You’ve probably heard the name “ChatGPT” all around you in the last few months. You might have even used ChatGPT. For those unfamiliar, ChatGPT is a chatbot, developed by artificial intelligence laboratory OpenAI, which has been causing a lot of worldwide buzz for its ability to respond to prompts in what sounds like fairly natural language.
ChatGPT has been used as a writing tool across a wide array of industries. Therefore, it should come as no surprise that ChatGPT is also a big topic of conversation in the college admissions world.
ChatGPT in College Admissions Essays
Since ChatGPT can be used to generate essay topics, there’s concern that admissions officers will start to see personal statements and supplemental essays written by AI. We know that picking a personal statement topic isn’t easy, and it can be tempting to utilize any tool that might help you.
However, you should also understand the risks that come with using ChatGPT in writing your college essays or even generating topic sentences. The purpose of college admissions essays is to convey your personality and values so that admissions offices can determine whether you would be a good fit for their campus. If you use an AI-generated essay, the written work won’t be authentic to who you are as a person.
Moreover, an essay written by ChatGPT would sound like a bot, hinting to admissions officers that you did not write the essay yourself. Almost any academic circumstance, very much including college admissions, has strict policies around plagiarism. If discovered, an AI-generated essay would be reason to deny a student admission. At the end of the day, an essay written by ChatGPT will most likely skip important personal details and touches, reflect ideas that are not your own, and lack your writing style. You want colleges to get to know you through your essays, so ensure that your voice demonstrates who you are, rather than who an AI thinks you are.
You have plenty of resources around you—instead of turning to a bot, you could always ask your parents, older siblings, or teachers to help you brainstorm topics and read the final product to make sure it communicates who you are.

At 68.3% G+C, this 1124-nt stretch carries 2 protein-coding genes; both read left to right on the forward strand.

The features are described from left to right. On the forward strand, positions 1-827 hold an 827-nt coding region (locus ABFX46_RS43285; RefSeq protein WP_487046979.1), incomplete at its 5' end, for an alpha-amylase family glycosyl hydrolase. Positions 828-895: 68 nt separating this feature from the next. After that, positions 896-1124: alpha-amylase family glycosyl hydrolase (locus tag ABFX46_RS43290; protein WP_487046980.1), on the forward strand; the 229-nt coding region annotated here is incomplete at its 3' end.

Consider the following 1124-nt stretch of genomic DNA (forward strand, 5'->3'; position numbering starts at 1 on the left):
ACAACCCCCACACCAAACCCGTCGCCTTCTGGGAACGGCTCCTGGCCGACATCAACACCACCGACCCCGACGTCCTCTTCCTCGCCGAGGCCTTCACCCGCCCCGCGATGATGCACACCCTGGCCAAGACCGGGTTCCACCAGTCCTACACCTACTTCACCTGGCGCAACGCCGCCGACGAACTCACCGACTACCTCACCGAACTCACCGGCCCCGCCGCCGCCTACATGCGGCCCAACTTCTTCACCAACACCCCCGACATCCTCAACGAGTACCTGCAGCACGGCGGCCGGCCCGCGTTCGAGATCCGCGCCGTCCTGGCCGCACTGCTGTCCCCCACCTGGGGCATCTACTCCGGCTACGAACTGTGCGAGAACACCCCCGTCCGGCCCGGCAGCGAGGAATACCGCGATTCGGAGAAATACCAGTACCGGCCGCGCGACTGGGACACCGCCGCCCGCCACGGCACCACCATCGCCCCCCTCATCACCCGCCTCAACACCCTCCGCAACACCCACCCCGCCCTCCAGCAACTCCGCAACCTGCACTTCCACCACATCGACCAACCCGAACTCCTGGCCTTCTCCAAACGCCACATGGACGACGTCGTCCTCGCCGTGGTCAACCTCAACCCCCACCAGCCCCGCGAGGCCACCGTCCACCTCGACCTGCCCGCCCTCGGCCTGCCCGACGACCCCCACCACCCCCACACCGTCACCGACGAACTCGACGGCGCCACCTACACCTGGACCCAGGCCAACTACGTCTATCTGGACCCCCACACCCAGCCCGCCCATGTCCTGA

ChatGPT in the Admissions Office
As ChatGPT starts featuring more prominently in written student work, admissions officers will also start to find ways to detect whether an essay has been written by an AI or not. A Princeton graduate has created GPTZero, an app that uses two indicators (perplexity and burstiness) to determine whether an essay was generated by a bot. OpenAI itself has released an AI classifier model that helps detect AI-generated text.
On another note, a few colleges have started to use AI technology in reviewing applications. Institutions such as Maryville University will start using Sia, a tool by the company OneOrigin to review applicants’ transcripts starting September 2023.
Georgia Tech is experimenting with AI’s ability to make admissions decisions for a large online masters of science program. The AI system is currently at a 93% match with admissions advisers’ decisions. The school has said that this tool could help the admissions process, but they would never solely rely on it for decisions.
Possible Impact of ChatGPT in the Future of College Admissions
How will artificial intelligence and ChatGPT impact the future of college admissions? Admissions offices will certainly be wary of voices in essays that could potentially sound like a bot. Although most students will probably still write their own essays, if the risk of AI-generated responses continues to prevail, we might see colleges place less emphasis on the essay sections of the applications.
With standardized test scores already optional at most colleges, if essays start losing credibility as well, colleges might rely more heavily on factors such as GPA, extracurricular activities, and interviews.
Since ChatGPT was fully launched in November 2022, the 2023-24 cycle will be the first in which students might start using it in their applications. As we enter application season, we will have to wait and see whether or not students start relying on the bot to generate their essays.
In the meantime, if you’re debating whether or not to use it to write your own essays—don’t use it. Colleges want to know you for you. Stay as true to yourself as possible!
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